THE GENERAL Election is just around the corner on December 12, over the next few days political writer and veteran of the Westminster scene BILL JACOBS analyses the battle in each East Lancashire constituency starting today with Burnley

DIVIDED loyalties will be theme of the General Election in strongly pro-Brexit Burnley.

In the 2016 referendum the borough, once a Labour fortress. voted 66.6 per cent to leave European Union.

Which explains why the party’s candidate Julie Cooper, who won the seat back from the Liberal Democrats in 2015, made her opposition to a second vote explicit in January.

Unfortunately for her Labour’s latest policy is to negotiate a new deal and put it to a ‘People’s Vote’.

The 76-year-old Lib Dem she defeated, Gordon Birtwistle (like her a former borough council leader) brushes aside his party’s commitment to stopping Brexit it in its tracks.

He said: “I don’t think we’ll win a majority. I support a referendum on whatever deal we end up with.”

Cllr Birtwistle faces a challenge from former colleague Cllr Charlie Briggs, who split from the Lib Dems in 2017 to form the Burnley and Padiham Independent Party.

The latter, now leader of the loose coalition which took power on the council from Labour in May, is campaigning to implement the local Brexit vote.

Not as firmly ‘Remain’ as her party, Green candidate and clinical psychologist Laura Fisk is fighting her second Burnley election.

Which leaves Conservative Anthony Higginbotham and The Brexit Party’s Stewart Scott fighting over the hardline Leave vote.

Karen Helsby-Entwistle, a campaigner for disabled and autistic children, is standing as an independent.

Mr Birtwistle is campaigning mainly on his own achievements. He said: “I am standing because all the work I did for the hospital and to bring jobs into the town stopped in 2015. People know who I am and what I did for the town.”

Cllr Briggs said: “As council leader I knocked on the doors, Gordon opened them and I negotiated the deals. I want to see Burnley’s overwhelming desire to leave the EU honoured.”

Mrs Cooper said: “My priorities are the NHS, which needs investment and more staff and the absolute disgrace that since 2010 the number of children in Burnley and Padiham growing up in poverty has risen from a third to half.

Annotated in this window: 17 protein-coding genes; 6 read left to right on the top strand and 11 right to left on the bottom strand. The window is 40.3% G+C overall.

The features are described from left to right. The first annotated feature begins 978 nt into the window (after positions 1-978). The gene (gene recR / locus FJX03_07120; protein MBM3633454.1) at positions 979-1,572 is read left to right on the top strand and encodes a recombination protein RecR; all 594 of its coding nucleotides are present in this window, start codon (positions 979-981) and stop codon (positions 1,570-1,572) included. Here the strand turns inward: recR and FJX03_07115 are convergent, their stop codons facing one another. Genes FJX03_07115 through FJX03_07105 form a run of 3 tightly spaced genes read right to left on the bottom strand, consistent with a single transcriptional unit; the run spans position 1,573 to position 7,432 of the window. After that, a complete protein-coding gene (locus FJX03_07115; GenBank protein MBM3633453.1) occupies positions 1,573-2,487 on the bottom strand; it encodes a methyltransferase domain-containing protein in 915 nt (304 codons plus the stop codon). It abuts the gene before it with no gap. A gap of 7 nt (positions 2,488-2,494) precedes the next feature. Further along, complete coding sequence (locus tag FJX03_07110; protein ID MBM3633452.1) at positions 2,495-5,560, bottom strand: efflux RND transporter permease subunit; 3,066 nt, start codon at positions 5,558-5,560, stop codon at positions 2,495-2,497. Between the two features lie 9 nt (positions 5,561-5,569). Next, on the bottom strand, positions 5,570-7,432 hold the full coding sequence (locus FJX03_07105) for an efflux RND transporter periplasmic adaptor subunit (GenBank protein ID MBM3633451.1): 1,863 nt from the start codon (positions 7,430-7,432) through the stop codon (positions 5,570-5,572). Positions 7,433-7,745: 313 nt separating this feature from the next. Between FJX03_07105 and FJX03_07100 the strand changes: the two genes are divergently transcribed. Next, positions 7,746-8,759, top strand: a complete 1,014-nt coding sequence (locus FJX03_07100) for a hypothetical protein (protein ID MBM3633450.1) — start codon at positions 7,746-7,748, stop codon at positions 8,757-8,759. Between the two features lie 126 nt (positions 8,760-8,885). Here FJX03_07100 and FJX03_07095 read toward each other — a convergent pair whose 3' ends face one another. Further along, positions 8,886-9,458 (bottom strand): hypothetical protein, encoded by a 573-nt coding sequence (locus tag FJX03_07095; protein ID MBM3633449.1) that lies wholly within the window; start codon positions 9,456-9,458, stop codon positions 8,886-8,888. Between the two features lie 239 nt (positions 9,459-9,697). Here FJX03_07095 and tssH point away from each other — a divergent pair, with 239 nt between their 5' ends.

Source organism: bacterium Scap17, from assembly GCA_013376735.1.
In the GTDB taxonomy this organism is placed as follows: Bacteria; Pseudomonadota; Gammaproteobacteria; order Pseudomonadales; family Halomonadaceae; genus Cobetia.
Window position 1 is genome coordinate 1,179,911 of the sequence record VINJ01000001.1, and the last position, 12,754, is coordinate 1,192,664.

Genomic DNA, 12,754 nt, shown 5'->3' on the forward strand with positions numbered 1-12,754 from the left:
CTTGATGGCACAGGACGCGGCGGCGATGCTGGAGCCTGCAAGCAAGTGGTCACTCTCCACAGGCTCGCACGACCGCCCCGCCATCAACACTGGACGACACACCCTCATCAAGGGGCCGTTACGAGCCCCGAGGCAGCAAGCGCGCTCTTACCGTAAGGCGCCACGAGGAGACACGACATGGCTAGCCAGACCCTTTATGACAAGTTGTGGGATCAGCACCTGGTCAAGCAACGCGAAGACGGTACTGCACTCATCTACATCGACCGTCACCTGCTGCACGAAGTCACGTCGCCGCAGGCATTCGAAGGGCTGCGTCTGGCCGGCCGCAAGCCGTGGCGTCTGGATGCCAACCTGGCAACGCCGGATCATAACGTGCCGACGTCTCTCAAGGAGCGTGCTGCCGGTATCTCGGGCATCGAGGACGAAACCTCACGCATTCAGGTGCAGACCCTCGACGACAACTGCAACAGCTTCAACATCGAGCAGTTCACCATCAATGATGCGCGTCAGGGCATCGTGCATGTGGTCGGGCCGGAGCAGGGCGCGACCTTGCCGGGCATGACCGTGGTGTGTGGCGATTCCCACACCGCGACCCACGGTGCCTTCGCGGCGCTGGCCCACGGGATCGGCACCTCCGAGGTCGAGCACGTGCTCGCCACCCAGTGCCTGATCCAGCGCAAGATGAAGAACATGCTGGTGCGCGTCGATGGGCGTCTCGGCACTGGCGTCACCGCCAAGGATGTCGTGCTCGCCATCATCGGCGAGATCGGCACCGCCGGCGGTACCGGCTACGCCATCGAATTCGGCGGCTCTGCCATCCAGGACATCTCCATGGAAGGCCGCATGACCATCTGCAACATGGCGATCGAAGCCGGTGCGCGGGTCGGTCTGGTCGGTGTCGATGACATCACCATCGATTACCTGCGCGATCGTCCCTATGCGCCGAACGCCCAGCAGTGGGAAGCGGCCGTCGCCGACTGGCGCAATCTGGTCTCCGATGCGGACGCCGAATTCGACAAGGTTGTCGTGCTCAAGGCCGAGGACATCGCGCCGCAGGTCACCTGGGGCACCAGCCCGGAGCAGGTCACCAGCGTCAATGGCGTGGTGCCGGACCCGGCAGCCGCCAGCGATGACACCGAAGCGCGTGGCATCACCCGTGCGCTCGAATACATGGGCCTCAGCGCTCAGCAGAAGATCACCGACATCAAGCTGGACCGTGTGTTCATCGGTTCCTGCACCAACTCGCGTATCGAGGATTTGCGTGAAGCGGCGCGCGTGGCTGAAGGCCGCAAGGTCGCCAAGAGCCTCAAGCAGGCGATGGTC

“I can support a confirmatory referendum on a Labour-negotiated deal. I would campaign for Leave but my preference would be to do without a second vote and get on with it.”

Dr Fisk said: “I want people to vote Green to show they care about climate change and issues like the NHS and reversing the cuts to government services. On Brexit, if elected I would speak to constituents before voting on any deal.”

Mr Scott, a company director from Baxenden, said: “Labour voters who want to leave the EU should vote for me to ensure Brexit happens. Voting Conservative might let Mrs Cooper in.”

Haslingden-born Mr Higginbotham, as 29-year-old banker, hopes to build on a strong Conservative showing in 2017 which saw Mr Birtwistle pushed into third.

He said: “The only way to make Brexit happen is swiftly is to vote Conservative. A vote for the Brexit Party might let Julie Cooper sneak back in.

“I want to see Burnley become the North-West leader in technology and digital education.”

Mrs Helsby-Entwistle said: “It’s clear that most people are struggling with the honesty of our politicians, realising we have an outdated political system. I truly believe there is a better way for us all.”

Although Mrs Cooper saw her 2015 majority almost double two years ago she must feel that her once safe Labour seat is again on shifting sands and that it will take more than just the Jeremy Corbyn effect to hold it.

CANDIDATES: Gordon Birtwistle, Liberal Democrat; Charlie Briggs, Burnley and Padiham Independent Party; Julie Cooper, Labour; Laura Fisk, Green; Karen Helsby-Entwistle, Independent; Antony Higginbotham, Conservative; Stewart Scott, Brexit. 2017 RESULT:

Labour Julie Cooper 18,832; Conservative Paul White 12,479; Liberal Democrat Gordon Birtwistle 6,046; UKIP Tom Commis 2,472; Green Laura Fisk 461; Majority 6,353; Turnout 62.2 per cent.